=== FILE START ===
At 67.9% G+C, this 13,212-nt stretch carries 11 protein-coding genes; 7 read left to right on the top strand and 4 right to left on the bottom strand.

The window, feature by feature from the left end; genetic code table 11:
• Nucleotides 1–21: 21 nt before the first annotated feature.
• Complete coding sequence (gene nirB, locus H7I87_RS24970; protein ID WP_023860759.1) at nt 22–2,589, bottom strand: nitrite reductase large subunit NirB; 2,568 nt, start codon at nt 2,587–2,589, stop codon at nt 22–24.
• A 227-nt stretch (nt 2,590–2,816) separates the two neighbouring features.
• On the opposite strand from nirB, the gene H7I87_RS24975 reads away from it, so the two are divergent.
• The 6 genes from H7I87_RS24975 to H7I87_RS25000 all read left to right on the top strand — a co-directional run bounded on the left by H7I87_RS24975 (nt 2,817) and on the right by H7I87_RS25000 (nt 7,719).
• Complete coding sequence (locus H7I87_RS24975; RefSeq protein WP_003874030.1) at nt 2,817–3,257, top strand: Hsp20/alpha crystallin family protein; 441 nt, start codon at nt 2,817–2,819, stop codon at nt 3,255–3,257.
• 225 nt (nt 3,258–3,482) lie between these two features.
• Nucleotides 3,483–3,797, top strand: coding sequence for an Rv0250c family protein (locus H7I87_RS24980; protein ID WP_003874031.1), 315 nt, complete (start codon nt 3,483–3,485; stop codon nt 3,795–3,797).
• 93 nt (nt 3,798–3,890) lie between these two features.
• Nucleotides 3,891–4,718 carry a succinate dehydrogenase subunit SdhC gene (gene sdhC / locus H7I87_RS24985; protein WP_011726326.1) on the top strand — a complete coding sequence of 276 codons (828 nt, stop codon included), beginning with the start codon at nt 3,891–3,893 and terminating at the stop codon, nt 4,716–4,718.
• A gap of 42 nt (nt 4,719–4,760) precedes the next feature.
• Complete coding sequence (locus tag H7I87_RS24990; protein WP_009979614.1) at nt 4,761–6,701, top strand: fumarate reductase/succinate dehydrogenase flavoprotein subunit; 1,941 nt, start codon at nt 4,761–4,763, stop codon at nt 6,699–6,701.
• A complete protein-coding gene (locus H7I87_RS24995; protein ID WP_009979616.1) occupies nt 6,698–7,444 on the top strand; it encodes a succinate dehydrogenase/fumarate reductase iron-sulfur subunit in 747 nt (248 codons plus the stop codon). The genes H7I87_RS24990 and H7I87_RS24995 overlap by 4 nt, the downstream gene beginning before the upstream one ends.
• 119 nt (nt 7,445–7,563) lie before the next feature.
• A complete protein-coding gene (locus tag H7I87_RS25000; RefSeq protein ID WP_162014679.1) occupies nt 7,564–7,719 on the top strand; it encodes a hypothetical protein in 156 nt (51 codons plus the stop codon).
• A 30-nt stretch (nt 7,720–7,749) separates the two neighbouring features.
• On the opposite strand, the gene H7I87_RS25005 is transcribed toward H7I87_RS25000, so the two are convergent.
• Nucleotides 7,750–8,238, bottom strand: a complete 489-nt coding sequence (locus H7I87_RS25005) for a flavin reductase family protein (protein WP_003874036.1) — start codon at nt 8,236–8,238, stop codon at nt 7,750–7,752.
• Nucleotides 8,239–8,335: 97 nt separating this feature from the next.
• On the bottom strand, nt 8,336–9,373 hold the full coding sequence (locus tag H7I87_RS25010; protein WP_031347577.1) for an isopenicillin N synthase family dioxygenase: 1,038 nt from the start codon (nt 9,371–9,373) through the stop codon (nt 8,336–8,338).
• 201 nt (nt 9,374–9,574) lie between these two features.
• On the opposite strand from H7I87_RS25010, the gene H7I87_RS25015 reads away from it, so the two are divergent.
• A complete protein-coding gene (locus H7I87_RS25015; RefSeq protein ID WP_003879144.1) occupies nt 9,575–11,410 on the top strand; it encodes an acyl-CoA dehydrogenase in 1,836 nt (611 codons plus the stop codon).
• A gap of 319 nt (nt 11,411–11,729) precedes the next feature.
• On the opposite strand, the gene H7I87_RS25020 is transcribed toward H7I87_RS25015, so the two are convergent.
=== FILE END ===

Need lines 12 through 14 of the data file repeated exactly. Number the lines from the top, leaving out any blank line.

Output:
• Nucleotides 3,891–4,718 carry a succinate dehydrogenase subunit SdhC gene (gene sdhC / locus H7I87_RS24985; protein WP_011726326.1) on the top strand — a complete coding sequence of 276 codons (828 nt, stop codon included), beginning with the start codon at nt 3,891–3,893 and terminating at the stop codon, nt 4,716–4,718.
• A gap of 42 nt (nt 4,719–4,760) precedes the next feature.
• Complete coding sequence (locus tag H7I87_RS24990; protein WP_009979614.1) at nt 4,761–6,701, top strand: fumarate reductase/succinate dehydrogenase flavoprotein subunit; 1,941 nt, start codon at nt 4,761–4,763, stop codon at nt 6,699–6,701.